Massachusetts Daily Collegian

A free and responsible press serving the UMass community since 1890

A free and responsible press serving the UMass community since 1890

Massachusetts Daily Collegian

A free and responsible press serving the UMass community since 1890

Massachusetts Daily Collegian

UMass must cut the cord with Raytheon Technologies

Students should not be pressured to work for war profiteers
Daily Collegian (2022)

Employment prospects are clearly a central concern for college students. This anxiety influences the school in which students enroll and the major they declare. Students wonder what opportunities open with the completion of their degree. Should students prioritize their passions or their job prospects? Will it all be worth it?

For those who pursue higher education, there’s an expectation that after four years, you will walk across the stage and straight into the doors of gainful employment. This often rings especially true for science, technology and engineering (STEM) majors, many of whom enter the field for the express purpose of quality internships, higher employability and enjoyment of higher median incomes.

This is where the University of Massachusetts comes into the picture. One benefit of attending such a large, well-established public research institution is the near-countless diverse opportunities and resources made available to students. Perhaps the most pertinent of these are the internships and job fairs provided by the University.

UMass has been partnered with Raytheon Technologies (RTX), a merger of Raytheon and United Technologies. Raytheon is the largest aerospace and defense conglomerate in the United States. It manufactures numerous weapons of warfare, such as guided missiles, aircraft engines, air surveillance systems and strategic kill engines. A 2022 revenue report of $67.1 billion showed that the company is surpassing similar defense contractors such as Lockheed Martin and Boeing.

For decades, Raytheon has been criticized for its production of military devices like the Joint Standoff Weapon, which is banned by over 100 countries due to the disproportionate dangers posed to civilians. Over 90 federal lawsuits have been filed against the company for chemical contamination of US soil and water from production sites in Tucson, Arizona and St. Petersburg, Florida.

The two schools partnered with Raytheon are the Isenberg School of Management and the College of Engineering. To sweeten the pot for students looking for employment, Raytheon offers express incentives to those who join its ranks; students pursuing certain Isenberg graduate programs are eligible for a 10 percent discount on tuition.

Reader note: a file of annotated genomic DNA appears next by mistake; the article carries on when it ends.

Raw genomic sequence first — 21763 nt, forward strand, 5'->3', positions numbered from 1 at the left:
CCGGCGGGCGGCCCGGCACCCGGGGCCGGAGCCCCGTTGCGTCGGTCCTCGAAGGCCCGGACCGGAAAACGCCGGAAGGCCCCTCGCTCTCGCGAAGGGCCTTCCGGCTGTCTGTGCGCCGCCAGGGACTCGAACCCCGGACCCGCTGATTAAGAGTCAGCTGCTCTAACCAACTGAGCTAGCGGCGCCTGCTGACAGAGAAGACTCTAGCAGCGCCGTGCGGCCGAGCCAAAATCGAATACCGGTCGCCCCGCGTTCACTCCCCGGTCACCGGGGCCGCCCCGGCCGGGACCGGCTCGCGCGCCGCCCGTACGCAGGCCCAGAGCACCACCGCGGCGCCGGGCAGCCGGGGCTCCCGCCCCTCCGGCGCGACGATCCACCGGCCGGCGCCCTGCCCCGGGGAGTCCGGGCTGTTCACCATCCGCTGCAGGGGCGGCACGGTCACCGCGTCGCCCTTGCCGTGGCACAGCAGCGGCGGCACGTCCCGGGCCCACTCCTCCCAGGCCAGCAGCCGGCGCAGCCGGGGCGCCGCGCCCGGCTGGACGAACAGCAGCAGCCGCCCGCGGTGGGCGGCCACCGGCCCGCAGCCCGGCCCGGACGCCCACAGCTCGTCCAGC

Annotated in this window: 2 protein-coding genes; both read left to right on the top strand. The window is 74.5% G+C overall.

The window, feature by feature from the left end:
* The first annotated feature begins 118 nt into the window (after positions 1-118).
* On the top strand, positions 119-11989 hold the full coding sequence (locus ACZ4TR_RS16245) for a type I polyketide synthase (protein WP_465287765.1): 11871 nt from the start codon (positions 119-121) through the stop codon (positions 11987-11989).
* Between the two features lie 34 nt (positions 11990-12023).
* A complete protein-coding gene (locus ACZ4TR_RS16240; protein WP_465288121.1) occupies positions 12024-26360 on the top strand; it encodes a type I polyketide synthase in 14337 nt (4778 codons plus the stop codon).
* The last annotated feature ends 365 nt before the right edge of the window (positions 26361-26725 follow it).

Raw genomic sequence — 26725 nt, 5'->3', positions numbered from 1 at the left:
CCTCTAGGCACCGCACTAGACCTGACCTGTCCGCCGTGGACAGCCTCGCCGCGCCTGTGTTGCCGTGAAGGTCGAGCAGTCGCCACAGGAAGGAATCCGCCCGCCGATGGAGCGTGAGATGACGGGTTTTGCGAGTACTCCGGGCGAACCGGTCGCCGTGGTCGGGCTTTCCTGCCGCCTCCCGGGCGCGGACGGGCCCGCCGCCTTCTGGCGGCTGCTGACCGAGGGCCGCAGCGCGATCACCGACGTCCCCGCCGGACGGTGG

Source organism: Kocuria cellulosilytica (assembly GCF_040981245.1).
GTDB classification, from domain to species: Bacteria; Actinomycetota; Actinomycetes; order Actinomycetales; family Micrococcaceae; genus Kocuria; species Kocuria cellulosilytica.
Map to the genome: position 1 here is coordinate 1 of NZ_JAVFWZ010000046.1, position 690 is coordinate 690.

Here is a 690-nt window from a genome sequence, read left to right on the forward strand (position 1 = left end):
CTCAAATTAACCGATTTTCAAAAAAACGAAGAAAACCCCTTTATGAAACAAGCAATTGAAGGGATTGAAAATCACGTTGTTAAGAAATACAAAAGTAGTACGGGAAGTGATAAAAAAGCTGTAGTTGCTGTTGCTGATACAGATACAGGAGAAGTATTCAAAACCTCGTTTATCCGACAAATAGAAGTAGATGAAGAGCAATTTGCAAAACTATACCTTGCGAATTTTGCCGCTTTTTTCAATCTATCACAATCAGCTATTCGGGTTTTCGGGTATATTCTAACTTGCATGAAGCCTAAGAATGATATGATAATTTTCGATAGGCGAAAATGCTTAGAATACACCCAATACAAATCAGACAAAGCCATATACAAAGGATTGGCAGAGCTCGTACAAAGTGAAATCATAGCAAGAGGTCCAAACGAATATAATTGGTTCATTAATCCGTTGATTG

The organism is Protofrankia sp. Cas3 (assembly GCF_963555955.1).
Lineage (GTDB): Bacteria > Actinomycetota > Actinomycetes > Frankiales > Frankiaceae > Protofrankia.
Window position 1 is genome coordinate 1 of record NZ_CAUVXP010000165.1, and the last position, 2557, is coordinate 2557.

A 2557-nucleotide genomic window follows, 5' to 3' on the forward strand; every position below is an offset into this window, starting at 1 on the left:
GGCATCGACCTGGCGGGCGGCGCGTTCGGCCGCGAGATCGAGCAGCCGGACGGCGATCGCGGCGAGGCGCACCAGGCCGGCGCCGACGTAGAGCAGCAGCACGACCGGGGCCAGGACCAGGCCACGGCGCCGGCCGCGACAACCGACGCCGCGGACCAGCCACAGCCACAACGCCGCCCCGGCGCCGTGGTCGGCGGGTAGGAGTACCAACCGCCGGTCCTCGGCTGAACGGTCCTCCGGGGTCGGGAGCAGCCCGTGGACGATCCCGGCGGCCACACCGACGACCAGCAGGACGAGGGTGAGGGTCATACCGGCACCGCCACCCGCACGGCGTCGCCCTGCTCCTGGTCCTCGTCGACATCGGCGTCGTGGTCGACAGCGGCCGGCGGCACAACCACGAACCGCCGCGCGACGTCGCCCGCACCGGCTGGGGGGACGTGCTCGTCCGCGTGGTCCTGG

My criticism isn’t of these young adults seeking secure jobs. Having to pay off mountains of student loans, looking for housing and settling into a stable occupation is no crime. However, it isn’t right that they are often left with no choice but to enter the military-industrial complex, powered by predatory defense contractors like Raytheon and the United States military itself.

There’s also the glaring issue of transparency between Raytheon and UMass. In 2020, the Daily Hampshire Gazette looked at 11 purchase orders between the two organizations. The paper found that the University’s research collaborations with Raytheon constituted nearly $1.5 million. Beyond this sum, the orders were highly redacted; amongst the 11 orders inspected, entire pages detailing the proposed works were redacted.

This past week, the Massachusetts Daily Collegian reported on a demonstration during a Raytheon-led internship and employment information session for prospective engineering majors. It was organized by the UMass Dissenters, a student advocacy group promoting the administration’s divestment from Raytheon.

It’s UMass’ responsibility to provide its students with a shot at more ethical but equally competitive internships and occupations out of college. With a new chancellor at the helm, there’s a clear opportunity for the administration to act. UMass students deserve the chance to enter careers that are not just lucrative but also ethical.

Betty Spinrad can be reached at [email protected].

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  • T

    TomOct 11, 2023 at 4:32 pm

    It is a fact that most major engineering companies have defense contracts, either directly or thru subs. (GE, SaaB, GM, Subaru, Boeing, etc. ) and they all make tons of civilian non-military products as well.
    The question is, What kind of research is UMass conducting with them?
    Are we able to know if the products will be tools of war, or simply avionics that will safely guide your flight from Boston to LAX with maximum fuel efficiency? A deeper investigation is clearly needed if we are going down this ethical road.

  • C

    ClassOf91Oct 6, 2023 at 2:57 pm

    I fail to see any logic in the argument that a company who actively recruits on campus is somehow pressuring any individual student. That makes zero sense. UMass is lucky that companies find value in alumni and actively want them to join their company. If a student shares the author’s worldview they’re under no compulsion to join Raytheon or any other employer for that matter.